Carbon Fiber




Carbon Fiber

Carbon Fiber Filimants go into makeing Carbon Fiber Tubes.

Each Carbon Fiber is made out of long, thin filaments of carbon sometimes transferred to graphite. A common method of making carbon filaments is the oxidation and thermal pyrolysis of polyacrylonitrile (PAN), a polymer based on acrylonitrile used in the creation of synthetic materials.

Like all polymers, polyacrylonitrile molecules are long chains, which are aligned in the process of drawing continuous filaments. When heated in the correct conditions, these chains bond side-to-side (ladder polymers), forming narrow graphene sheets which eventually merge to form a single, jelly roll-shaped or round filament.

The result is usually 93–95% carbon. Lower-quality fiber can be manufactured using pitch or rayon as the precursor instead of PAN.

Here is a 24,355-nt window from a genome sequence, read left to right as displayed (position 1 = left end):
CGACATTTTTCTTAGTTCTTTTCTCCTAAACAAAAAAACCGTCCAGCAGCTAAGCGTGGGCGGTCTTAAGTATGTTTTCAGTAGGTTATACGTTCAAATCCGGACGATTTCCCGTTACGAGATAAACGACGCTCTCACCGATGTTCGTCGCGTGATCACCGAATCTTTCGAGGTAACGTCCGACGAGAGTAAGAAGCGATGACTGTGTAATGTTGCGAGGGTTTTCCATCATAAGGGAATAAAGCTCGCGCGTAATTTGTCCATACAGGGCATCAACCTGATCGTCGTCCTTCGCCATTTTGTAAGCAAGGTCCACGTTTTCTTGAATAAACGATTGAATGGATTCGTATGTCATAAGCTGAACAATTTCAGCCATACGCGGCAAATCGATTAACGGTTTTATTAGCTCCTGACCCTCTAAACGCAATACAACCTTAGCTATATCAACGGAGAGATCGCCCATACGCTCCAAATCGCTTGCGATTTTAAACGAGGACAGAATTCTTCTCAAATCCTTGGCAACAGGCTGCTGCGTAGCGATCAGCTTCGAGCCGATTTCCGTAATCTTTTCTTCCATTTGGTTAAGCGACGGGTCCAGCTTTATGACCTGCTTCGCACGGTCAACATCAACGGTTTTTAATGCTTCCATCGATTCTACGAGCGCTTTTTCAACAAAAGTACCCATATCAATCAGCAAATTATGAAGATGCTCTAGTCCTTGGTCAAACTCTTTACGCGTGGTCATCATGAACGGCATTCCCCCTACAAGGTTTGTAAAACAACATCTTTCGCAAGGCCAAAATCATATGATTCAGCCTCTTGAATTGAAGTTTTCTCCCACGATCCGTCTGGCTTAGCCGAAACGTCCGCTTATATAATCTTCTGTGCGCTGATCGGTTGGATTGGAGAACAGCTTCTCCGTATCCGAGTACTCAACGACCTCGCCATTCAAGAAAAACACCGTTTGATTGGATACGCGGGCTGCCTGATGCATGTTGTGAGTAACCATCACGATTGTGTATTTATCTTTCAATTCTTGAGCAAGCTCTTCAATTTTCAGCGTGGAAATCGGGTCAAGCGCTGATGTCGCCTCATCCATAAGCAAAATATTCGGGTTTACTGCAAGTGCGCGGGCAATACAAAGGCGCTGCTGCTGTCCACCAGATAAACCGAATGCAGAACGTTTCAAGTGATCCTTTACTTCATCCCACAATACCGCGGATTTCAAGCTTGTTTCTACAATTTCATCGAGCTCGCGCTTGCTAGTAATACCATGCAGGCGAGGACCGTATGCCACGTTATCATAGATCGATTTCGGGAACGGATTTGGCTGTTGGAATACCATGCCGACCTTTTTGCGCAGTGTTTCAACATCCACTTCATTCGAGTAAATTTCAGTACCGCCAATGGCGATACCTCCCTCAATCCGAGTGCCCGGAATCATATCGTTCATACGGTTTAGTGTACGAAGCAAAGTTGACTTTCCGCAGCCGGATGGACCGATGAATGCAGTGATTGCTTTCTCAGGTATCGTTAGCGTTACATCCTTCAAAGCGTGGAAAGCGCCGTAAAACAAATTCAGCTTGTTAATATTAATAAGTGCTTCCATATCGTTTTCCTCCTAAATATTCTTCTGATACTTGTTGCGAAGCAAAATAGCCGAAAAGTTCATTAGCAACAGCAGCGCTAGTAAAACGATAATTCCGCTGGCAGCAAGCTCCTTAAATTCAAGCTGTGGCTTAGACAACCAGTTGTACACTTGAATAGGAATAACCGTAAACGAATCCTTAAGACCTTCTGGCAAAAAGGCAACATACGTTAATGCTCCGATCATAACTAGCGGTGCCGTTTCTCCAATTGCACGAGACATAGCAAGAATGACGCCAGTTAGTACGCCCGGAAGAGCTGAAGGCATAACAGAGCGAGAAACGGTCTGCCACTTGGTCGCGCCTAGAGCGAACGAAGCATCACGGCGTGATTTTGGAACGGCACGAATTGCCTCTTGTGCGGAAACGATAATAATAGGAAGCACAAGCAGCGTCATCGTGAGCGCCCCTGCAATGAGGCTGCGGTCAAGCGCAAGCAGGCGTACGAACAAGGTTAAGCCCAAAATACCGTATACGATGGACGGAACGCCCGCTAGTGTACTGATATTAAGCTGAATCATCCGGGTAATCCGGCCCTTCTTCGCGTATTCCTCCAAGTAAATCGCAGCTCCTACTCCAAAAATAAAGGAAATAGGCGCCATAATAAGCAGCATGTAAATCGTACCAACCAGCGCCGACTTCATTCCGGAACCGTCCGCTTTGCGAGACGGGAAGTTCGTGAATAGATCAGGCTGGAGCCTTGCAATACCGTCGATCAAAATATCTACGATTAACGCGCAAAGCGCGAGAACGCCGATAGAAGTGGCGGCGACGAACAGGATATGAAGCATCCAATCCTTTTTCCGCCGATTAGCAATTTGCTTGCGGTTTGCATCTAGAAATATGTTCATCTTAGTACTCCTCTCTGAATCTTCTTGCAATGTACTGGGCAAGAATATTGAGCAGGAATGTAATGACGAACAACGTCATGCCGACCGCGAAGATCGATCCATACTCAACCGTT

The carbon can become further enhanced, as high modulus, or high strength carbon, by heat treatment processes.Carbon heated in the range of 1500–2000 C (carbonization) exhibits the highest tensile strength (820,000 psi or 5,650 MPa or 5,650 N/mm), while carbon fiber heated from 2500 to 3000 C (graphitizing) exhibits a higher modulus of elasticity (77,000,000 psi or 531 GPa or 531 kN/mm).

These fibers can be supplied in a tow (which is a yarn of fibers numbering in the thousands), braidid, woven cloth, or in a randomly laid up cloth.

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